Good point about the hot water - you can binary (ish) search the inside plumbing by turning off the hot water supply. You should have service valves on both sides of the water heater.

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The water supply to the house typically runs from the meter to the closest hose bib. If their new tree is anywhere close to that line, then searching that area is worthwhile. Again, there is likely to be visible moisture in the soil.


Water is themy greatest fear and biggest problem in houses. Hard to find, it travels, so when you do find it, it may be a long way from source. It destroys just about anything it touches if you don’t see it right away. Mold, mildew. Roof leaks included, and same problems.

Can you get history on the water bills? Sudden increases in water are usually visible. If your leak is not visible, it could be an existing issue from purchase of house. Whether that makes a difference is more of a real estate/ legal issue. Ask the city if they sent out any previous notices. That could make a difference.

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Inside the house, toilets are a common culprit. Put a little bit of food dye in the tank of all the toilets make sure you use something that won’t stain) and if they are leaking you should see color in the bowl in about 5 minutes. Outside look for patches of green grass, Check the curb line downstream of the house to see if anything is seeping out at the curb. If there is a french drain check at the outfall for running water. ask the neighbors if they have noticed anything wet spots in their yards. Sometimes pipes from an old unused irrigation system will pick up the water and carry it off to a corner or edge of the property.


The pipes of a previous home in S. Austin actually crossed the property line of our oddly shaped lot, and the tell-tale wet spot was in my neighbors’ yard. A little different situation, but older homes can have some crazy stuff under them and their yards.


It is hard to believe that someone would install an underground irrigation system without a manual valve at the input to turn it off. One of the first things I would do is install a valve for that purpose. I think it is possible that a leak in an underground pipe could leave very little dampness on the surface, because I checked the drainage in a hole where I was going to plant a tree and found that it was not possible to fill it with water. The fractured limestone under the “top soil” at my location seems to allow the water to go straight down. The pipe from the water meter to the house might be deep enough for this to happen. Also be aware that if someone has driven a heavy vehicle over the pipes (or the water meter) it might break a pipe, especially if the soil was wet at the time.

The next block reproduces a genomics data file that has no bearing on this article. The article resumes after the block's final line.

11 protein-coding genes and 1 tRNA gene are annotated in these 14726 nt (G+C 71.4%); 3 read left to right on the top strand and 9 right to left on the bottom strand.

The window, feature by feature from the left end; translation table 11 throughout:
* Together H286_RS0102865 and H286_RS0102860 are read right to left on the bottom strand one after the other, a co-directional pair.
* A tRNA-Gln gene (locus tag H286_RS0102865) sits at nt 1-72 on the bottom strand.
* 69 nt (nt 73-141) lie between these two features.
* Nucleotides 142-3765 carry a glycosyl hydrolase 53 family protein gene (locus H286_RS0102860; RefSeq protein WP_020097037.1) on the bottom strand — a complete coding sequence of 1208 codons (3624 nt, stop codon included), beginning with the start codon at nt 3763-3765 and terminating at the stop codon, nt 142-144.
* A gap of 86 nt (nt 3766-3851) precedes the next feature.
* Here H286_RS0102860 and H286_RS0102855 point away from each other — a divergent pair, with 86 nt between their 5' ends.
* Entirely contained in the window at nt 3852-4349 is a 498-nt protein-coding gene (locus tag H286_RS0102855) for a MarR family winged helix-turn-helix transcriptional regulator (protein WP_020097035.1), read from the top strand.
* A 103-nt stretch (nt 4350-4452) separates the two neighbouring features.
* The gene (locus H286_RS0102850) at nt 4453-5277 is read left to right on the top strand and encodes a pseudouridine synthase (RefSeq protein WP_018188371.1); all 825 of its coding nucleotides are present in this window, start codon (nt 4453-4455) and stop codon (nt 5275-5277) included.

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Y’all, we appreciate this so much. My folks are taking these steps and watching this thread! Thank you for your care and expertise on this topic.

Water leaks are no joke. Having dealt with a few, I’m terribly sensitive to even the remote possibility. And it’s rarely cheap to address. I hope they find the source promptly, and that the fallout is minimal. @kye and @mrflip , I wish your family good luck. :crossed_fingers:


I installed a Flume water meter meter($200). It’s strapped next to the meter and the induction is converted to flowrate and wirelessly transmitted back to your phone/computer. You can set automatic alerts for various usage patterns, quotas, and irregular small continuous flows that would indicate a leak. Over a couple years it has been pretty accurate, catching not quite fully turned knobs dripping and hard water valve blockages. The batteries last about a year(Lithium single use AA). Installing one of those and turning off individual toilets / sections of the home and viewing the activity log would be much more efficient than trotting back and forth to check the meter and plot it yourself.

In Austin and the surrounding aquifer community there are many areas with very thin topsoil but very porous limestone underneath so the soil might never appear damp. A large tree can also crack a pipe and absorb water faster than it can reach the surface but that’s usually a drain pipe.